Lots of Techniques. All you can do is try them out and find what you like.

  4. Particularly when painting red cloth I always shade my basecoats (Mechrite Red) with Asurmen Blue before highlighting with Blood Red followed by the old Blood Angel Orange.

    The blue darkens the recesses without looking as unnatural as black or brown can.

  5. Excellent post! I've been experimenting with a variety of reds with some recent work on Khorne daemons and marines. I found that repeated dark washes are part of the key of getting it looking gritty and realistic -- I've been shying away from the bright blood red colours in favour of a more muted and menacing dark red (dried blood?!) tone. Thanks for the plug as well. The recent FtW painting articles are fantastic -- I'm really enjoying them.

  6. airbrush, thats the best way i find of doin red. starting over a black base, using a thinned out (but not overly) red, slowly build up the red. if you keep it moving, and pick a point to focus your light from, it makes shading it so much easier, then you just finish off with a wash of a darker colour to make the darker areas more definative, then a minor highlight on raised areas with your red again.

    of course, for just bolters n boltguns, that does mean either alot of masking so you dont get red all over your painted marine, or you do that first prior to the bulk of your marine is painted.

  7. Awesome post Ron! I'm always interested in how other hobbyists do Red. I'm doing it a quite weird way, if I may say so. Not sure how I ever found out about it. But I normally highlight from a basecoat of black and Red Gore. After that I blend till Red Gore alone (my Red Gore is quite thin, it doesn't cover that good, thus very good for this). After I'm finished I make a pinkish mix, paint the next few higlights with more white added the higher I get. After I'm 'satisfied' (the armor/cloak will really, really look stupid now with the really pink highlights) I wash/glaze those parts with a little watered down Red Gore. Normally I need a glaze or 2 until the pink color is gone. Now I really have very warm red color highlights, one I cannot get with Blood Red.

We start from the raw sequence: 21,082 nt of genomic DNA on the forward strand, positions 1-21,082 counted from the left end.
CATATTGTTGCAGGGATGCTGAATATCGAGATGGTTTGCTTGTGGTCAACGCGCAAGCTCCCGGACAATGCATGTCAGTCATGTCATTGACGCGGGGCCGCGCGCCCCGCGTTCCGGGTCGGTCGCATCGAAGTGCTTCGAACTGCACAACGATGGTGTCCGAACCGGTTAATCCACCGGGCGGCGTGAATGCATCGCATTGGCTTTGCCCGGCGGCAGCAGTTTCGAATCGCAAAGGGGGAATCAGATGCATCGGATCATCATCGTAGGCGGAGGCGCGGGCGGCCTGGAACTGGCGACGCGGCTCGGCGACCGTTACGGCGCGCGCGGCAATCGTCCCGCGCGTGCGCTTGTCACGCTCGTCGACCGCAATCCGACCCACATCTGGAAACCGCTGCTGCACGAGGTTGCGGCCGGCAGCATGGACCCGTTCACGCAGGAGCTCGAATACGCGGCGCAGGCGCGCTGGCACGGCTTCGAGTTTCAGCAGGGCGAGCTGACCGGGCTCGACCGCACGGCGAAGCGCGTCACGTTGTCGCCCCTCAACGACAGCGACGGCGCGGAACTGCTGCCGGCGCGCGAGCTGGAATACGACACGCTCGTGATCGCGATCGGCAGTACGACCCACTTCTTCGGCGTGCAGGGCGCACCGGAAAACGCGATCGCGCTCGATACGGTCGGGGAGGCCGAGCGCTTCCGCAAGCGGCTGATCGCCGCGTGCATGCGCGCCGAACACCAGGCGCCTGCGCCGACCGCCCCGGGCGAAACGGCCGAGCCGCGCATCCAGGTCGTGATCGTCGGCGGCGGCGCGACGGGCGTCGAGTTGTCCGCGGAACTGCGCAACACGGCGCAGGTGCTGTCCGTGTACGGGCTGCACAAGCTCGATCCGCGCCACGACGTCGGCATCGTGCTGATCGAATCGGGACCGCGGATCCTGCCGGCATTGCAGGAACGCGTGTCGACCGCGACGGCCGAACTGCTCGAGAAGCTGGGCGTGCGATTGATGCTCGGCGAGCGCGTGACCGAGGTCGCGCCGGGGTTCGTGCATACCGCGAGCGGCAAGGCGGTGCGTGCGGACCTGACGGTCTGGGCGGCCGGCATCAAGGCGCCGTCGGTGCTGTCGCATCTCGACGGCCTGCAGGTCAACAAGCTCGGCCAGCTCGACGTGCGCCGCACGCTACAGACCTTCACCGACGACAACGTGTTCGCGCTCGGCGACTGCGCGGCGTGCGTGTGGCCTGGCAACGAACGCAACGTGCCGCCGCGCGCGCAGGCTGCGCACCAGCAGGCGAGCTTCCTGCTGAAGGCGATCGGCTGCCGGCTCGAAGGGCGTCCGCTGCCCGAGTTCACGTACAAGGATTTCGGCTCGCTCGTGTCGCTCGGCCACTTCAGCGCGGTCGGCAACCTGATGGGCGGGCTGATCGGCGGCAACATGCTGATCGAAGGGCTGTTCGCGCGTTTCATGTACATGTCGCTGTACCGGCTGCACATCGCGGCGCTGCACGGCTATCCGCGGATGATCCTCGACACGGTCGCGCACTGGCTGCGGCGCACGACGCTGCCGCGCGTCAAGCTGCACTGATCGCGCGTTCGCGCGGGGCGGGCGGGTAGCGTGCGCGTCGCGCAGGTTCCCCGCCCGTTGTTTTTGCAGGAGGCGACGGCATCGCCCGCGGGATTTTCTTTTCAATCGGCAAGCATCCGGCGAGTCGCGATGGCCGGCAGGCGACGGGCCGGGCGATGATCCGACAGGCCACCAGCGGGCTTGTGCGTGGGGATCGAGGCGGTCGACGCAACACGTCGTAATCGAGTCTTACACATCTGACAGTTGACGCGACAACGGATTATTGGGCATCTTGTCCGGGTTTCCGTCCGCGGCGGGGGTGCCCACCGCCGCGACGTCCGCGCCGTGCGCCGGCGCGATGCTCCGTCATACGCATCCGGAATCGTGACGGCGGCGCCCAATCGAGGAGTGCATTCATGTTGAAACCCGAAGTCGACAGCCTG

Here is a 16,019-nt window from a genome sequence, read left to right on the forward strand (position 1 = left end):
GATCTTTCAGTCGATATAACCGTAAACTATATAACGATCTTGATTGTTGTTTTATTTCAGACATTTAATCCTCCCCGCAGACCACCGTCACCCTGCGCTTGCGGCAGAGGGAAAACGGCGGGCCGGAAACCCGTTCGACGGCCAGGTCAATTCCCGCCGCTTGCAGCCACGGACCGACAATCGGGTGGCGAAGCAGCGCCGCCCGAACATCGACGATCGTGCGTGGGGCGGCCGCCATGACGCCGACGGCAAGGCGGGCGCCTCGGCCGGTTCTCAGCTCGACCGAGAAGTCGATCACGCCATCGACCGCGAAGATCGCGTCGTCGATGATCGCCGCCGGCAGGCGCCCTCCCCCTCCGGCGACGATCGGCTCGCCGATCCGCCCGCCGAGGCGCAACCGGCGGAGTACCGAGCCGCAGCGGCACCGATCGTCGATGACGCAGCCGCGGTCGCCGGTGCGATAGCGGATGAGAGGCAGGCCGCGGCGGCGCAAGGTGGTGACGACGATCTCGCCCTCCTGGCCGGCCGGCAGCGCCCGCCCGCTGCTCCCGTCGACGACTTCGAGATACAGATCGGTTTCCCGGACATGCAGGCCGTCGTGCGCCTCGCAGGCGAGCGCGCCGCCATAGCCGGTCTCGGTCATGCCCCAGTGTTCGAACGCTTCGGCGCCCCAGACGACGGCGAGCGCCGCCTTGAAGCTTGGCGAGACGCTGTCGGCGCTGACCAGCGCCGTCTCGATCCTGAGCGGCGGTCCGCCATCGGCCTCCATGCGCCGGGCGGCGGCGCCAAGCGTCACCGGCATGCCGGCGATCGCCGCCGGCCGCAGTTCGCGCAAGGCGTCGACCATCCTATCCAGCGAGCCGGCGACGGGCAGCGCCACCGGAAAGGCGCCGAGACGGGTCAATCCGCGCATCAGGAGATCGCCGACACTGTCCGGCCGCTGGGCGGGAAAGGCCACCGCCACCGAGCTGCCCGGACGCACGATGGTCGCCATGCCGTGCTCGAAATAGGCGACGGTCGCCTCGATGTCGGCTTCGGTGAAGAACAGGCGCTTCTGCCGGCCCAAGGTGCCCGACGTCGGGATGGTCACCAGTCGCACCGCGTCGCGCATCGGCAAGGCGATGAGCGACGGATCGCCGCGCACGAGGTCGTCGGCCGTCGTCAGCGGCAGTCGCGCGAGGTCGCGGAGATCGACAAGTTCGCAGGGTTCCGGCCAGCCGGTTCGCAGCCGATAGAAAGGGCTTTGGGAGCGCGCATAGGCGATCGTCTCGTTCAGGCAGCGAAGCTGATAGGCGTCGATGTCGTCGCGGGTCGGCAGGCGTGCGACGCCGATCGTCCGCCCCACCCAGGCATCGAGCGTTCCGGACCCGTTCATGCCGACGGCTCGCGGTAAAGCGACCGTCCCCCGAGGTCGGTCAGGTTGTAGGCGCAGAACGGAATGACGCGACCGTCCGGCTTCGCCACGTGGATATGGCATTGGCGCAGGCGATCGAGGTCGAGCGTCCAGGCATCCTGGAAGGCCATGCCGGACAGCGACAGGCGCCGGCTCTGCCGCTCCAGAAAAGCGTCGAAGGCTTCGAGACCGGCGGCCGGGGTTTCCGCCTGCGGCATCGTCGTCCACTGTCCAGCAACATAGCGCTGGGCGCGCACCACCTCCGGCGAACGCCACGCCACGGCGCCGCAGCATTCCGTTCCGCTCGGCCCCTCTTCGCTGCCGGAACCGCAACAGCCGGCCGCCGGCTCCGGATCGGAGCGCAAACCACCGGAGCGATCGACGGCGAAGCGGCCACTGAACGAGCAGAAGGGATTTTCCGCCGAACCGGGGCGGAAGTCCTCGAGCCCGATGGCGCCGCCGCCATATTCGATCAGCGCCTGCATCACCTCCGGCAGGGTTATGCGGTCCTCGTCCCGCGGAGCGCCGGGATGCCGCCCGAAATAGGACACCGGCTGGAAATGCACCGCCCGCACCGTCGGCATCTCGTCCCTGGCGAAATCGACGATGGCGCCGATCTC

I've tried several techniques but I keep falling back to this one. I just don't like the way the Blood Red comes out for instance. Other ones also come out too orange-ish.

    I will actually try the brown/orange mix, perhaps that's the tone I'm looking for for a long time!

  8. Thanks for the feedback guys.

    Paint My Figs: try it out, you may not like it in the end, but you may come up with something new that does work for you.

    SC John; I use the Darksun Yellow as well for starting out my yellow colors.

    HuronBH: Well said. I like your idea to use a blue wash. I might try that to really push those recessed areas back.

    Dave@Roll With It: And you use the blue wash as well... interesting.

    jabberjabber: Glad you like it. Thanks for sending me your link. That's how it's supposed to work.

    Mephistopheles: I have an airbrush, I just need to learn how to use the silly thing.

    Dannis: Glad you liked it. It sounds like your technique is involved, but if it works for you... by all means, stick with it.

    In the end, the goal is to get the results you want. Sometimes it will take a bit of work, but I've found I enjoy those models more.

  9. There was an 'Eavy Metal article in White Dwarf sometime last year that featured tips on painting cloaks (it might have been one of the High Elf models).

    They detailed using blue washes and also suggested using a green wash as another alternative. I've never actually tried washing reds with greens but it sounds interesting.